The concept for this visual language was to keep the camera glued to film’s protagonist – a nameless prisoner who works for Gestapo at the heart of the concentration camp. The perspective built by this unique approach feels hauntingly authentic, and throws the audience in the middle of the concentration camp and its soul-wrenching horrors. The camerawork, shaky and sticky, adds a truly unprecedented quality to this experience in Son of Saul (2017).
As far as the most excruciating, memorable traumas caused by movies go, Son of Saul (2017) ranks very high.
#6 Good Time (2017)
Cinematographer: Sean Price Williams
Best cinematography doesn’t necessarily need to be breathtaking. Sometimes, it’s the way it elevates the experience that matters most. That’s the case of Good Time (2017), a hot-pursuit thriller by Joshua and Ben Safdie.
DP Sean Price Williams likes to stick close to the characters we see in the film. By keeping them on a short leash, he creates a hectic, stuffy atmosphere. But only in combination with an outstanding, vibrating soundtrack, Williams achieves a masterful level of a mind-drilling effect. The shaky photography, which often feels granular and far from 4K ultra HD, adds a touch of realism to the feverish go-get-him that Good Time (2017) essentially is.
Furthermore, Williams pays tribute to the likes of Nicolas Winding Refn as well. Good Time (2017) paints its world in blueish shades and vibrant, city-by-night images.
Best scene: When it comes to the cinematography itself, it’s probably the bank robbery scene. It’s meticulously designed to amp up the tension right away, and Williams uses the dynamic hand-hold camera style in an exemplary way.
#5 Climax (2018)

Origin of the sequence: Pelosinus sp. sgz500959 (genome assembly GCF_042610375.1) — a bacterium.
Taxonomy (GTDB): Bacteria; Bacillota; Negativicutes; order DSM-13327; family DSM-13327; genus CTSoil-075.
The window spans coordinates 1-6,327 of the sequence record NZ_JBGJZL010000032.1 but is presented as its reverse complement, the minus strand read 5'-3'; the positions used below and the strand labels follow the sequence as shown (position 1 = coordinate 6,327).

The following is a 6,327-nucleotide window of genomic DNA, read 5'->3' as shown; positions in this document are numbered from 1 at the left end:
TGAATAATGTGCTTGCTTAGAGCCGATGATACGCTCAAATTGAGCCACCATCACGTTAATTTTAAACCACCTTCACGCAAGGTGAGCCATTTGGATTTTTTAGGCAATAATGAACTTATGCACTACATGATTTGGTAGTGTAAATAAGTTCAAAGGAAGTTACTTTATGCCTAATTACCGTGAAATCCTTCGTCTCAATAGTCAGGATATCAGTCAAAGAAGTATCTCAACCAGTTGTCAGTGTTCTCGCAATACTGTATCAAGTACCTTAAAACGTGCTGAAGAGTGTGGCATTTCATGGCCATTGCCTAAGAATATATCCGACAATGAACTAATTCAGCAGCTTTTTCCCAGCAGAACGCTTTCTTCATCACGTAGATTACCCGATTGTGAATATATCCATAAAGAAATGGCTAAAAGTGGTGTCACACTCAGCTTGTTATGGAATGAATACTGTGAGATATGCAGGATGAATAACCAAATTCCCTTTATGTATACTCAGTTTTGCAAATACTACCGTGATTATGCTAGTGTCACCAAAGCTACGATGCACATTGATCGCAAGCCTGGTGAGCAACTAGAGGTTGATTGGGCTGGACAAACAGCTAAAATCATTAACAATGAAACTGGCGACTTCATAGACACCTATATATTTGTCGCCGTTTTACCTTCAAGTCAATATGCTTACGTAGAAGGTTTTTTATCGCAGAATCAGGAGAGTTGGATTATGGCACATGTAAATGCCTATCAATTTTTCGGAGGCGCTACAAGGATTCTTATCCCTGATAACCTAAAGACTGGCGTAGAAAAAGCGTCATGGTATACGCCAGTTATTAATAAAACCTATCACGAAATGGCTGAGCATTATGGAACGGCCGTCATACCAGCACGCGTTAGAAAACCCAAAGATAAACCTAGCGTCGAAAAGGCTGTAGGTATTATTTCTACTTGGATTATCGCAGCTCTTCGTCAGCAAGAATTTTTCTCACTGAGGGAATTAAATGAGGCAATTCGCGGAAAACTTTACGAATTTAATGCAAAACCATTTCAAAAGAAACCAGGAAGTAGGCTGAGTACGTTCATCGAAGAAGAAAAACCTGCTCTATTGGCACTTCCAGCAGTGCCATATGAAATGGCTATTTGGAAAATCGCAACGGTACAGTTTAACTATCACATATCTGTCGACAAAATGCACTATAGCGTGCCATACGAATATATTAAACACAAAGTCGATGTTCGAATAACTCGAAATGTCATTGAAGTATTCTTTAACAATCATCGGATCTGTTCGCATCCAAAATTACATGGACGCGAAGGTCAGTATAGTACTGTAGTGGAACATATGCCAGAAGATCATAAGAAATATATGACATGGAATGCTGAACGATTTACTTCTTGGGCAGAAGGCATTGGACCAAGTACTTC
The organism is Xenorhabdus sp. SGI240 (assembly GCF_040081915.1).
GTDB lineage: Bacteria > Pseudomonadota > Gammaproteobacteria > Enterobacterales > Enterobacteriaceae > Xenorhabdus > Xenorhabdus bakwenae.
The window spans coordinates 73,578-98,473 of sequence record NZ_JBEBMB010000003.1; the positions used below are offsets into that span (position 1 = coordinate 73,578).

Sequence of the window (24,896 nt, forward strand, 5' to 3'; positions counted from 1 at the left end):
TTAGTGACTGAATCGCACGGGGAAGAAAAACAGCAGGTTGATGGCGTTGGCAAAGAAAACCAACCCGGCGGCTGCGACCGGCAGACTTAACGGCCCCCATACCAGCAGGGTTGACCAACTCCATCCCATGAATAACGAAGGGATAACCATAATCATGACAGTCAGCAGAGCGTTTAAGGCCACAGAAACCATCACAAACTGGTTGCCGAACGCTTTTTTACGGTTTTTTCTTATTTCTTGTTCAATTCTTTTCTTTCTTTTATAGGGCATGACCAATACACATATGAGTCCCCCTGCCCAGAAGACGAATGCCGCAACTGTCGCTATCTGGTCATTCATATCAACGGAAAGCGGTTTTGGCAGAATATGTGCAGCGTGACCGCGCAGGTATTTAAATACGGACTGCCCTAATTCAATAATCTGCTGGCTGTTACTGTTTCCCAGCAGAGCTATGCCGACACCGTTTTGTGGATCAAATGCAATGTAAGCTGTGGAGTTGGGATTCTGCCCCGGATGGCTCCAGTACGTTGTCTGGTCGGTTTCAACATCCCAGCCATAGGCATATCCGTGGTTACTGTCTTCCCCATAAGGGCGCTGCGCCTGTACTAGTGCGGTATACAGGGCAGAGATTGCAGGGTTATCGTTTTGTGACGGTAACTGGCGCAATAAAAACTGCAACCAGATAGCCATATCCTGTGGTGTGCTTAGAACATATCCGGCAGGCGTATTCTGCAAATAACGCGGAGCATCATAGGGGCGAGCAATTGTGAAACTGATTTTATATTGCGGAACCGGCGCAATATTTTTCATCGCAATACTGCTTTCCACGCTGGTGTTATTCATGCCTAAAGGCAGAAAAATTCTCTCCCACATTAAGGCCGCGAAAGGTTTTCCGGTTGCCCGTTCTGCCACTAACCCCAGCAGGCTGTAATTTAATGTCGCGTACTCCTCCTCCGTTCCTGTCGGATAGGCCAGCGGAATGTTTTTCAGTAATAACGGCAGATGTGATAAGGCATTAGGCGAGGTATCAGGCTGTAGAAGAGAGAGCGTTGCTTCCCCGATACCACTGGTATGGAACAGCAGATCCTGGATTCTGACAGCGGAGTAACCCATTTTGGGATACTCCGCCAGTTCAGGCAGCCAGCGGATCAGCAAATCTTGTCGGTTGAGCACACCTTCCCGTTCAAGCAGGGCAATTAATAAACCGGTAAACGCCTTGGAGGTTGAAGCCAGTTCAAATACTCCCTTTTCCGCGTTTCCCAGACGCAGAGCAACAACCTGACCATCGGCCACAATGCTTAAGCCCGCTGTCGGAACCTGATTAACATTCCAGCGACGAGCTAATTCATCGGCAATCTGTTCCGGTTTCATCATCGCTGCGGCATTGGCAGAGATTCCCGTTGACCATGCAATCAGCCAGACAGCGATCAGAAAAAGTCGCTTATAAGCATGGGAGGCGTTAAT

Cinematographer: Benoit Debie
Although Climax (2018) was shot in 14 days only, it might be one of the most significant cinematographic achievements of the 21st century.
Climax (2018) pretty much owns its premise of “what would happen if a bunch of professional dancers was shut in a creepy storage space and be given heavy hallucinative drugs?“. Within the first hour of the film, Gaspar Noe, along with cinematographer Benoit Debie, treats camera as a sneaky member of the party, one who listens and glances at all the people on the floor. But soon, dancing and drinking goes terribly wrong when the drugs kick in.
In Climax (2018), I was impressed by the way the cinematography pumps up the film’s genre-shifting gears. Noe managed to throw a full-blown party, but with the right technical choices, the dancing fever becomes a nightmare to watch as we go. Noe operates with extreme dynamics too, and finds his camera swirling, rotating and zooming in and out, all of it to speak the same expressionist language as the characters. This is also the matter of perspective – such passionate, intrepid cinematography falls in line with what the characters feel and who they are.
Best scene: I’d say that the entire first hour of the movie is among the century’s most amazing accomplishments. Raw, striking and beautifully dynamic, it’s the best reflection of dancing as an act – its energy and expression.
#4 The Lighthouse (2019)
Cinematographer: Jarin Blaschke
The Lighthouse (2019) was the second feature film by Robert Eggers, and it quickly earned the director an iconic status among modern horror makers. This is an ingeniously crafted film, which documents as two lighthouse keepers – played by Willem Dafoe and Robert Pattinson – loose their minds. The premise is just that simple, but Eggers comes up with a total thrill ride.
To fulfill his tale of madness, Eggers dresses The Lighthouse (2019) in an all black and white palette. And that’s a brilliant canvas for cinematographer Jarin Blaschke to work with. Blaschke conjures magic with the lighting, and has an eye keen on turning the desolate lighthouse into a nightmare fuel.